A special Po'okela Award was given in 2006 to Adult Friends for Youth, in recognition of workplace excellence and dedicated service to the youth
Adult Friends for Youth (AFY) is a non-profit corporation that promotes educational achievement and offers a prescription of hope for significantly reducing poverty and destructive behaviors among youth gang members. In its 20 year history, it has disbanded and rehabilitated 26 youth gangs.
Despite its seemingly stressful mission, its 11 staff members have been with the organization for an average of ten years. More impressive is the fact that the company has not had a single Workers Comp Claim since its founding 20 years ago despite the seemingly high-risk work they do.
For example, they are often called to intervene in gang fights. In one instance, two gangs or about 100 youth, were involved in a standoff at a local high school. When AFY arrived, the standoff also involved police. Police allowed AFY "free access"; AFY drove its van into the middle of the standoff, picked up the youth who were not on their turf, and drove them back to their community. AFY then mediated an understanding between the two gangs.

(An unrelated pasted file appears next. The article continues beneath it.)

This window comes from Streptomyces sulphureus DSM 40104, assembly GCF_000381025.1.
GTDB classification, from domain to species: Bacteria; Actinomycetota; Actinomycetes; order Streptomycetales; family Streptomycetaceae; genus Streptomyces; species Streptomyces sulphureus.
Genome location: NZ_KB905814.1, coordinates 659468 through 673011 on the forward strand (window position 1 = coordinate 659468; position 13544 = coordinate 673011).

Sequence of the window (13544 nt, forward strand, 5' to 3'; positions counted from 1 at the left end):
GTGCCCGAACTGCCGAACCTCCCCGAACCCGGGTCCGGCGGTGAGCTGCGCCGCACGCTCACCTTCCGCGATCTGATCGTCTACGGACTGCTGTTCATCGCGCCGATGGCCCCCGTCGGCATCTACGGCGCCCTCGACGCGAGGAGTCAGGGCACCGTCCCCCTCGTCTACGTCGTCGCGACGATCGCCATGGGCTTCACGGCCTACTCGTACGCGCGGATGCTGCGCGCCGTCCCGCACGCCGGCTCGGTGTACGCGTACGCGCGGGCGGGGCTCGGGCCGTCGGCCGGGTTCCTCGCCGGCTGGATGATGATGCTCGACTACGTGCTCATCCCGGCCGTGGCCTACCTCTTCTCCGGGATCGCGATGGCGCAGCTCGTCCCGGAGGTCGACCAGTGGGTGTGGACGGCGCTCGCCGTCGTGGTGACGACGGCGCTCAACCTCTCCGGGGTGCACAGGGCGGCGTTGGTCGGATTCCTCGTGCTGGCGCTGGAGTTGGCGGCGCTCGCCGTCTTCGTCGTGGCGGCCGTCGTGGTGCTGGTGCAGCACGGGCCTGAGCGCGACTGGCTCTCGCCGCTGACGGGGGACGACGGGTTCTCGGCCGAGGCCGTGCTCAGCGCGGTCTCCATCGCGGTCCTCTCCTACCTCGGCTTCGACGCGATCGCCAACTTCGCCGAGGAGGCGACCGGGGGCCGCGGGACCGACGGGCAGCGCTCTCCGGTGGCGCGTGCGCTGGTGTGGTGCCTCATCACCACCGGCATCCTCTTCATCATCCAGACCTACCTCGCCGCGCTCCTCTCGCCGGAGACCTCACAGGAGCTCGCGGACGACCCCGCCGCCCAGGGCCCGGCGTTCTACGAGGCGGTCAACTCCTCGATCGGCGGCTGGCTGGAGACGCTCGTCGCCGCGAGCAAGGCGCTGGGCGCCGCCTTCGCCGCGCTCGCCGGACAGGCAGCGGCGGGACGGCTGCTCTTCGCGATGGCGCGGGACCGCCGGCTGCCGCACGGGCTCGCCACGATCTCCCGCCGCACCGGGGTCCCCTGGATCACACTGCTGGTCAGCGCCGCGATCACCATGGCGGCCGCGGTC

Syd Rosen, founder and Chief Executive Officer attributes this to their philosophy that they are advocates for the youth and the youth have grown to trust them completely. Two key programs help their mission.
* (C-Base) Clinical/Competency Based Alternative Education offers school drop-outs and those with special academic needs the chance to get a high school diploma
* Student Transition Convention helps over 10,000 fifth and sixth-graders annually through the transition of leaving elementary school for the upper grades.
In addition to the commitment of the staff to their clients, AFY considers the responsibilities of its staff to their own families as the highest priority. Employees have flexible work schedules where they may take time off for family obligations. One staff member, a former gang leader, is now working on his Master's Degree in social work. AFY assisted him in obtaining scholarships, pays him part of his salary because he continues to work while taking a full-time course load and doing a practicum.
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